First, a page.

A final useful indicator on your camera lens is the diameter (in millimeters) of the lens. This measurement is indicated with the Ø symbol. You will need to know the diameter of your lens in order to purchase the correct filters. (More on filters in the next article on accessories.)

Summary: about camera lenses

You can learn a lot from your lens, and there are several important features and adjustments available. Your lens can often do more than simply focus or zoom in and out. Now that you know about features like the 'lock' mechanism or the auto/manual focus switch, you may find you are using them more often. The last article in this short series on lenses will describe some of the most common accessories for lenses and which you may need.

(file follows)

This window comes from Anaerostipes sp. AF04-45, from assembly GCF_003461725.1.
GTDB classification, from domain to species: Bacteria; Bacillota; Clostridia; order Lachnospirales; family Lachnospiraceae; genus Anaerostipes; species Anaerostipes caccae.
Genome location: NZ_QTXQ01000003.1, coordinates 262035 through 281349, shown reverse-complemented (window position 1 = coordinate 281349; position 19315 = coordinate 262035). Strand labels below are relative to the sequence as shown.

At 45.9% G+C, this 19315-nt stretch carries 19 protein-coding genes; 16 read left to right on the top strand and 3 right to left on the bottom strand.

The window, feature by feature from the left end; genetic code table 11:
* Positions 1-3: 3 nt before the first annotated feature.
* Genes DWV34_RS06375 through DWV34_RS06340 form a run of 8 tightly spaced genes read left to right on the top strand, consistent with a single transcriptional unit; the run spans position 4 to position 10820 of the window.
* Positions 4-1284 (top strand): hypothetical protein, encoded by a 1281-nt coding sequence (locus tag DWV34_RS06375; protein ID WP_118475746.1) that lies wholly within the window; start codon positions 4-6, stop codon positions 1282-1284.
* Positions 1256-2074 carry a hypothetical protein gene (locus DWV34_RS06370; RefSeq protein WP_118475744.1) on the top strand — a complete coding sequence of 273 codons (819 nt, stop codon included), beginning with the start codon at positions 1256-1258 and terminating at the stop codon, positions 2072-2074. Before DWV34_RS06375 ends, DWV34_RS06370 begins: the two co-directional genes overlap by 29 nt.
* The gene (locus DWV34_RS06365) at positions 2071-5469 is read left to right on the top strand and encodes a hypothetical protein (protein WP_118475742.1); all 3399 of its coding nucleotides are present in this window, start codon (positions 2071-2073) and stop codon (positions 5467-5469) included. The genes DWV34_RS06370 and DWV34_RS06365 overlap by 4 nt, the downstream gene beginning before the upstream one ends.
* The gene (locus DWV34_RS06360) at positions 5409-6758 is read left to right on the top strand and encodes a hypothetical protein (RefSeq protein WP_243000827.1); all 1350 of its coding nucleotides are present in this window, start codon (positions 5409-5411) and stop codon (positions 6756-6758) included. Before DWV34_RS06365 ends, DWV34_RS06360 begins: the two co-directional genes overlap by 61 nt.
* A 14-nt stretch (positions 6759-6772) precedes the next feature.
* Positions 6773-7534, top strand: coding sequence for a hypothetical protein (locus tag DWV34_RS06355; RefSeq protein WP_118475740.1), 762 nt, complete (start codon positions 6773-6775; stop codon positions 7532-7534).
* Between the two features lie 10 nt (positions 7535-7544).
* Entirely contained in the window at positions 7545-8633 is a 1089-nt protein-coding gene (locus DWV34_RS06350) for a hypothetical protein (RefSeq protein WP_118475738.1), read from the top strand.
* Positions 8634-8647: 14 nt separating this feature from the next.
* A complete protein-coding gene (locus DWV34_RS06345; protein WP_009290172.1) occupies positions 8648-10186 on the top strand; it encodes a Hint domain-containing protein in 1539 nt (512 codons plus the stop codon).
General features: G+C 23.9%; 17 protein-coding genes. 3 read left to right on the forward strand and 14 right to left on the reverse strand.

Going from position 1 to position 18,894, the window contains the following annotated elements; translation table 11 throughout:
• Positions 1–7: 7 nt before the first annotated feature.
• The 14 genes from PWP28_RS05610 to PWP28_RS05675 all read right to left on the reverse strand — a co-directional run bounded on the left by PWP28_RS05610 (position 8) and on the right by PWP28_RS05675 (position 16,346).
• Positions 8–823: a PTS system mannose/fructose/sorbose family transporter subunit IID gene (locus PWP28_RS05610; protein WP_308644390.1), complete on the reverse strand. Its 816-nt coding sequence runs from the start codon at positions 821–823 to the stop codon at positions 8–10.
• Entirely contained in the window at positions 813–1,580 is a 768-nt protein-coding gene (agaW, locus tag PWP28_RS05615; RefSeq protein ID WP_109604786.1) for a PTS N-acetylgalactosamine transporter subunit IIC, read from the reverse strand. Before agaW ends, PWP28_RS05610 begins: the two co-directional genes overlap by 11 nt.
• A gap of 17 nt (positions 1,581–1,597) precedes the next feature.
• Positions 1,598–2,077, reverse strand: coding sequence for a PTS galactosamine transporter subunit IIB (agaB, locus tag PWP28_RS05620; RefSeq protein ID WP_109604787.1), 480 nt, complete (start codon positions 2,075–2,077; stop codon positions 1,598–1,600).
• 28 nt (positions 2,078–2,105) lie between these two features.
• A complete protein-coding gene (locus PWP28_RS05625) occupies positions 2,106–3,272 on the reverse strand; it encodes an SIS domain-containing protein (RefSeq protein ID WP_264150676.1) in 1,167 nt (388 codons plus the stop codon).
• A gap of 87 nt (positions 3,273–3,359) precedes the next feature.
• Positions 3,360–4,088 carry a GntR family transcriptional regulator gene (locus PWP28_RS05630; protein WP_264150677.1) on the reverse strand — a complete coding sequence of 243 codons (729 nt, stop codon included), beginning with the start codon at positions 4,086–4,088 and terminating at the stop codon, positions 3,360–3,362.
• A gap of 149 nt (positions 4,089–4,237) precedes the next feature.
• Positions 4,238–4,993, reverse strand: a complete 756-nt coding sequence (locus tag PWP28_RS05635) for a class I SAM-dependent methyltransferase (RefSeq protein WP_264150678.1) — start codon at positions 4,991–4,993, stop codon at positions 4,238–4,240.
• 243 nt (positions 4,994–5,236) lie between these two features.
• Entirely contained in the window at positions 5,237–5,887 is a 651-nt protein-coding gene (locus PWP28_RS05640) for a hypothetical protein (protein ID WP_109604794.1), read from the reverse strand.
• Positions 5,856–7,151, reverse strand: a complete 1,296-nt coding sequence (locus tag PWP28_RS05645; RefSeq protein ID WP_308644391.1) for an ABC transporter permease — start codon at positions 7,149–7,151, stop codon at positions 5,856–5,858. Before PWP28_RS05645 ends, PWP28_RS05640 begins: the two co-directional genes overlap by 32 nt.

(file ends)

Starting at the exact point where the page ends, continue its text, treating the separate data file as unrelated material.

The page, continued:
Want to learn more? Boost Your Photography: Learn Your DSLR is now available from Amazon. Get the most out of your camera with practical advice about the technical and creative aspects of DSLR photography that will have you taking beautiful pictures right away.

Saturday, October 5, 2013

Camera Lenses: What's in a Name?

Learn Your Camera Lens: What's in a Name | Boost Your Photography
If you have ever considered purchasing a camera lens, you may have noticed that the names of lenses often run to quite long lengths and contain whole lists of seemingly impenetrable numbers, letters, and abbreviations. This article will provide an overview about camera lenses, including an explanation of the different features and functions available on lenses.  Part 2 will cover the lens itself: all about your lens and how to get the most out of it and its features, and part 3 will cover recommended lens-related accessories.